Jump to content


Donating Member
  • Posts

  • Joined

  • Last visited

  • Days Won


Vsplat last won the day on May 31

Vsplat had the most liked content!


428 Excellent

1 Follower

Recent Profile Visitors

5,273 profile views
  1. Certainly different. I don't know how electric motors like severe cold. Is there a warm up period to prevent all those amps from cracking some ceramic something or other?
  2. First lightning strike should be instructive.... Might also be interesting to see how protracted ground delays between the departure gate and takeoff are handled - like a trip through the CDF. I wonder if we will see a ground towing arrangement with auxiliary power. Vs
  3. There is a long history on the fight over the frequency band that is now causing concern. For those whose moods need downward correction, it makes for interesting reading on just what public safety means in the back room. FWIW 5G operates on more than one band, the problematic range does not have to be active for the tech to work, but of course more bandwidth is better. And ditto to the abuse of cell phones in flight. IMO that will continue until a passenger's behaviour can be directly blamed for a go around and the bill to them for negligence is both high and public. Vs
  4. or bio-break, or.... IMO this is 'art of the deal' territory for companies to take to their unions. 'OK, ok. no single pilot ops. Tell you what. we've proven there's no TECHNICAL reason to have more than one of those expensive meat bodies in cruise. So what's it worth to your membership for us to forget about this (until the next negotiations that is)' We'll see.
  5. If you insist on misquoting and misinterpreting stuff as you have, this discussion is not going to succeed. I have not made such a claim. ILS installations do improve approach safety. My statement was that 'an ILS is not a silver bullet'. Landing excursions often involve factors unrelated to the approach aid in use. You keep referring to the 747 overrun. The reports I have read indicate it was runway 14 with the ILS in use. The winds favored 23, which as we already know had an ILS. Having an ILS on 05 would not have made a lick of difference in that case as 05 would have over tailwind limits. Here is the associated comment from the TSB. "according to METAR issued 7 minutes after arrival, the winds were 230 degrees, 11 gusting 18 knots. The ceiling was 1200 feet above ground and visibility was 8 miles" It appears you still have not read the report on that 767 event. I won't waste any further time debating opinion with you. As you seem interested in landing excursions, I suggest you do some legwork on why these events occur. There is a body of study on the topic. Some here have read much of that material and remain active contributors in excursion mitigation within the safety community. Vs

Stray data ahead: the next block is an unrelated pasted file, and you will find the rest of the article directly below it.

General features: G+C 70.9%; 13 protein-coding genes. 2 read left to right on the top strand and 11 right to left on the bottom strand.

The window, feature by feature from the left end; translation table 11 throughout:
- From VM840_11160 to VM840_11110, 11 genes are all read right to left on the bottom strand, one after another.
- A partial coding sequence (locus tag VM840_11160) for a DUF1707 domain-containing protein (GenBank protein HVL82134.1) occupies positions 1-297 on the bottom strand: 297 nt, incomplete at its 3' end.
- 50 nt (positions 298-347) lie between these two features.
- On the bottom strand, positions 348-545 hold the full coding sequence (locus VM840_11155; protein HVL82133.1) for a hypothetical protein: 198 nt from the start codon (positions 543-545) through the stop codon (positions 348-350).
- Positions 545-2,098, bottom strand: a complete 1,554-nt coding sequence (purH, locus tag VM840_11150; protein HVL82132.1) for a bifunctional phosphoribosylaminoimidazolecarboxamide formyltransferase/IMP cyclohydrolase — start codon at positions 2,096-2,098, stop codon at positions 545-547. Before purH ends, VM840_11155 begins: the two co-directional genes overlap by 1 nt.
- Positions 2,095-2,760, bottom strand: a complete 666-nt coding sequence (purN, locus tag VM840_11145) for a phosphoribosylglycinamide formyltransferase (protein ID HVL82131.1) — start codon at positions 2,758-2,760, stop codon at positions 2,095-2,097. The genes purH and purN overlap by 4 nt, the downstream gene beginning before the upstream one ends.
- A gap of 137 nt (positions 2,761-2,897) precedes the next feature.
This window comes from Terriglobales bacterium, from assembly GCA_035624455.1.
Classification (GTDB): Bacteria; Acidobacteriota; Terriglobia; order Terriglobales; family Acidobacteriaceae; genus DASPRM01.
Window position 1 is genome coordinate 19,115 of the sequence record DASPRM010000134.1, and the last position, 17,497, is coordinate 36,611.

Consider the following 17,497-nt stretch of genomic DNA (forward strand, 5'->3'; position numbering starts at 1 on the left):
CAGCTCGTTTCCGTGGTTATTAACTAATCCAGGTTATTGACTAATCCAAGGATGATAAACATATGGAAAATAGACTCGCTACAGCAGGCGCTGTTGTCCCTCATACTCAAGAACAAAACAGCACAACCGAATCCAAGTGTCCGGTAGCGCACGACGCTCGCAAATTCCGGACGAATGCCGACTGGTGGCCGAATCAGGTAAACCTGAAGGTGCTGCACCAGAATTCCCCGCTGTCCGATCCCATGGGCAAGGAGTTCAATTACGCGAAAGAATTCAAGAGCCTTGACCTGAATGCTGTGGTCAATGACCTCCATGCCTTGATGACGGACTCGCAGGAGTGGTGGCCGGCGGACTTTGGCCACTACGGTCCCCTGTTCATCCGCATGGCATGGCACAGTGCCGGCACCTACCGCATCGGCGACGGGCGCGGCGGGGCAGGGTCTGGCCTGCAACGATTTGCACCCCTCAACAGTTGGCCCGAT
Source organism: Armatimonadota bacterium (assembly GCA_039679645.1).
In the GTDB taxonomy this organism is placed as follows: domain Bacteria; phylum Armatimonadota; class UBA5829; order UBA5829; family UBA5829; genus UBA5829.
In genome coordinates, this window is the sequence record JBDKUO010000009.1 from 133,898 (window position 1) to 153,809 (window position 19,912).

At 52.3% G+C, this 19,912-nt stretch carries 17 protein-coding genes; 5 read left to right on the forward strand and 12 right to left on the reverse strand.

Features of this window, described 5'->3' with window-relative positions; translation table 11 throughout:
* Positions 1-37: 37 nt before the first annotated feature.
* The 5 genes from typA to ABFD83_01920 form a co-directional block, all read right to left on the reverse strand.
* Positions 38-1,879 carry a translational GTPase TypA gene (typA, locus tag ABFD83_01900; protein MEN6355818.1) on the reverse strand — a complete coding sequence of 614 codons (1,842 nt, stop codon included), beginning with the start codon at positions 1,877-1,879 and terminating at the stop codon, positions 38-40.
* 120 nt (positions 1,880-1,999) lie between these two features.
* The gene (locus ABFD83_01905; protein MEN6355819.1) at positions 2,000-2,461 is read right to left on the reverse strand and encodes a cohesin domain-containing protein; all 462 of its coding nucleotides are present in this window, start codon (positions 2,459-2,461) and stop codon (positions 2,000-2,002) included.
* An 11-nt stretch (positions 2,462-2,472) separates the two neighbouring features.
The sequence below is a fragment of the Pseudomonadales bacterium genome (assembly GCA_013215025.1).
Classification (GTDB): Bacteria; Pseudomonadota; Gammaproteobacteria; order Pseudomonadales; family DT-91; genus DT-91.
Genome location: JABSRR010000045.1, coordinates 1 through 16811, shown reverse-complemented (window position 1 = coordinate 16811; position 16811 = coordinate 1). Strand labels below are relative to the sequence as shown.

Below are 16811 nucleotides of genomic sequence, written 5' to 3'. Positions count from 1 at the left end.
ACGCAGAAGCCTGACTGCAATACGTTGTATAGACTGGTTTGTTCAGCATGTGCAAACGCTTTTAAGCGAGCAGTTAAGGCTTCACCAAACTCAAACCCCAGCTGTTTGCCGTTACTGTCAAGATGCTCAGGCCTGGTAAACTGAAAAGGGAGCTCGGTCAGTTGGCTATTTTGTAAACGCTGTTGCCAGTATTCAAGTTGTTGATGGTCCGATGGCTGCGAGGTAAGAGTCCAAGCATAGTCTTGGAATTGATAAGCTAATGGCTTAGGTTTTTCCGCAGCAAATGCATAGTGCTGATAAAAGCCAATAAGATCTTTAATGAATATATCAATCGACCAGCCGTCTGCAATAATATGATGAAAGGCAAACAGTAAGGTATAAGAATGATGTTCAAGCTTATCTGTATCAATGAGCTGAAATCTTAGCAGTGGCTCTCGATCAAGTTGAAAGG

6. I suggest you research a lot more and slag a lot less. The way you are throwing terms like 'failed in their duty' around, sooner or later you're gonna end up on the wrong side of something official. You didn't mention Nav Canada, but in your rush to judgement, you should have. You wanted to lay blame for the lack of an ILS. Who exactly do you think determines where ILS, or any navaids go, or who owns them? The airport authorities I have dealt with (and that's a few) generally want the highest precision approach Nav Can will spring for. Diversions don't pay landing fees. As you mention AC 624, you might have taken the time to read that report. It lays out how, specifically, YHZ 05 ended up without an ILS. While it's frustrating as pilots to have to shoot a NPA to a runway, misplaced blame and allegations are really not helpful. Here's the quote from the TSB. "1.18.12 Runway 05 landing system - Halifax International Airport Authority (HIAA) has not received a request to perform a risk assessment from its stakeholders (NAV CANADA, air carriers, and pilots), nor has it received any information indicating that the safety of the runway is compromised with the type of landing system currently installed. Performing a risk assessment of the types of landing systems installed on runways is the responsibility of NAV CANADA, as it is the owner and operator of these sy st ems. In 1998, NAV CANADA conducted a feasibility analysis for the installation of an ILS on Runway 05 at CYHZ. The results indicated high installation costs for both localizer and glidepath equipment, with very little improvement in airport accessibility (less than 0.75%). In January 1999, the analysis results were presented at the Air Navigation System National Advisory Committee (ANSNAC), which stated that an ILS would be installed on a cost-recovery basis. However, no further action was taken because there was no agreement from customers to proceed on a cost-r eco ver y basis.NAV CANADA has indicated that risk is managed to an acceptable level for any approach type based on criteria such as•the design, installation, and maintenance of all underlying navigation systems; •the use of approved criteria in the design and maintenance of the procedures; and•the associated aircraft and crew systems authorized to use the approach. " Finally, The 767 event was nowhere near the ramp. The event happened on the runway itself. Here is the TSB investigation. https://www.tsb.gc.ca/eng/enquetes-investigations/aviation/2019/a19a0012/a19a0012.html. Kip, good on you for your good natured reply... Vs.